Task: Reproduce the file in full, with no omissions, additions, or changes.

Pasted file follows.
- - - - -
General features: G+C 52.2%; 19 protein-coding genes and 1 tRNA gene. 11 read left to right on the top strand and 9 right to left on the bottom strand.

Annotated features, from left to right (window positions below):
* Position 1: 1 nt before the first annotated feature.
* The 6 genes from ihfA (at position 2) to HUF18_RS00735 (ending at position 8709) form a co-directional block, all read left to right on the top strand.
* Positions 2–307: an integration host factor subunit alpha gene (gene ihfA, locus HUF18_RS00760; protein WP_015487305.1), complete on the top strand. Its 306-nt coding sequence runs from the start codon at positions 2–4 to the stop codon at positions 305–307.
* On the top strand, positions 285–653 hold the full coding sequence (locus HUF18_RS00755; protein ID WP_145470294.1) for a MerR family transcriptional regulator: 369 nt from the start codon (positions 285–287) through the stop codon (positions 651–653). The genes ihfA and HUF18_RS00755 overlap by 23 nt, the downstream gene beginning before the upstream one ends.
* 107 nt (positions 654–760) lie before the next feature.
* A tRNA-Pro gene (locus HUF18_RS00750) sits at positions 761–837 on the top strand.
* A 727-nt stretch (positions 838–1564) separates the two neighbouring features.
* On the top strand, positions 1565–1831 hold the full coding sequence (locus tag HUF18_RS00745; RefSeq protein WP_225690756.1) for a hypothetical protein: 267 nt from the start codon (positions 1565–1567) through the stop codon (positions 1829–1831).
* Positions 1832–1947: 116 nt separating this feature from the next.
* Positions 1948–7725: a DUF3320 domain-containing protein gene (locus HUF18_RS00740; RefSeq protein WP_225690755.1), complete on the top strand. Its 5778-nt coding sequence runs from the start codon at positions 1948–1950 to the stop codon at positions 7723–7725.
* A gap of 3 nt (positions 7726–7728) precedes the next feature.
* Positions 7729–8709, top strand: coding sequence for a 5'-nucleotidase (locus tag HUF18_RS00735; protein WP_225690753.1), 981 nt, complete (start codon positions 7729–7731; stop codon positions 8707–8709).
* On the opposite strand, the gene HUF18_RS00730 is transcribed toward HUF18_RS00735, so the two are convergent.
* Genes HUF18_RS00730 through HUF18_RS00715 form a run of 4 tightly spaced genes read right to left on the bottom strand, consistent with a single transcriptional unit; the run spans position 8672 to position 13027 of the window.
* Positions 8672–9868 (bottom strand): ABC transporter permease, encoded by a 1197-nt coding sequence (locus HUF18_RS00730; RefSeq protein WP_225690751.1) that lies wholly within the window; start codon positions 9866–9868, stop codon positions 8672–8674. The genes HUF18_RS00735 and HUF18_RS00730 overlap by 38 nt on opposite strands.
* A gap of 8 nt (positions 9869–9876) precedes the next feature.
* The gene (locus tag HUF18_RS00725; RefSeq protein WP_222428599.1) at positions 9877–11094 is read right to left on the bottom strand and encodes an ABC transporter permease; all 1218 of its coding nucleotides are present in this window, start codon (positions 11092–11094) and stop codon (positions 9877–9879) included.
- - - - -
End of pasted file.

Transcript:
General features: G+C 52.2%; 19 protein-coding genes and 1 tRNA gene. 11 read left to right on the top strand and 9 right to left on the bottom strand.

Annotated features, from left to right (window positions below):
* Position 1: 1 nt before the first annotated feature.
* The 6 genes from ihfA (at position 2) to HUF18_RS00735 (ending at position 8709) form a co-directional block, all read left to right on the top strand.
* Positions 2–307: an integration host factor subunit alpha gene (gene ihfA, locus HUF18_RS00760; protein WP_015487305.1), complete on the top strand. Its 306-nt coding sequence runs from the start codon at positions 2–4 to the stop codon at positions 305–307.
* On the top strand, positions 285–653 hold the full coding sequence (locus HUF18_RS00755; protein ID WP_145470294.1) for a MerR family transcriptional regulator: 369 nt from the start codon (positions 285–287) through the stop codon (positions 651–653). The genes ihfA and HUF18_RS00755 overlap by 23 nt, the downstream gene beginning before the upstream one ends.
* 107 nt (positions 654–760) lie before the next feature.
* A tRNA-Pro gene (locus HUF18_RS00750) sits at positions 761–837 on the top strand.
* A 727-nt stretch (positions 838–1564) separates the two neighbouring features.
* On the top strand, positions 1565–1831 hold the full coding sequence (locus tag HUF18_RS00745; RefSeq protein WP_225690756.1) for a hypothetical protein: 267 nt from the start codon (positions 1565–1567) through the stop codon (positions 1829–1831).
* Positions 1832–1947: 116 nt separating this feature from the next.
* Positions 1948–7725: a DUF3320 domain-containing protein gene (locus HUF18_RS00740; RefSeq protein WP_225690755.1), complete on the top strand. Its 5778-nt coding sequence runs from the start codon at positions 1948–1950 to the stop codon at positions 7723–7725.
* A gap of 3 nt (positions 7726–7728) precedes the next feature.
* Positions 7729–8709, top strand: coding sequence for a 5'-nucleotidase (locus tag HUF18_RS00735; protein WP_225690753.1), 981 nt, complete (start codon positions 7729–7731; stop codon positions 8707–8709).
* On the opposite strand, the gene HUF18_RS00730 is transcribed toward HUF18_RS00735, so the two are convergent.
* Genes HUF18_RS00730 through HUF18_RS00715 form a run of 4 tightly spaced genes read right to left on the bottom strand, consistent with a single transcriptional unit; the run spans position 8672 to position 13027 of the window.
* Positions 8672–9868 (bottom strand): ABC transporter permease, encoded by a 1197-nt coding sequence (locus HUF18_RS00730; RefSeq protein WP_225690751.1) that lies wholly within the window; start codon positions 9866–9868, stop codon positions 8672–8674. The genes HUF18_RS00735 and HUF18_RS00730 overlap by 38 nt on opposite strands.
* A gap of 8 nt (positions 9869–9876) precedes the next feature.
* The gene (locus tag HUF18_RS00725; RefSeq protein WP_222428599.1) at positions 9877–11094 is read right to left on the bottom strand and encodes an ABC transporter permease; all 1218 of its coding nucleotides are present in this window, start codon (positions 11092–11094) and stop codon (positions 9877–9879) included.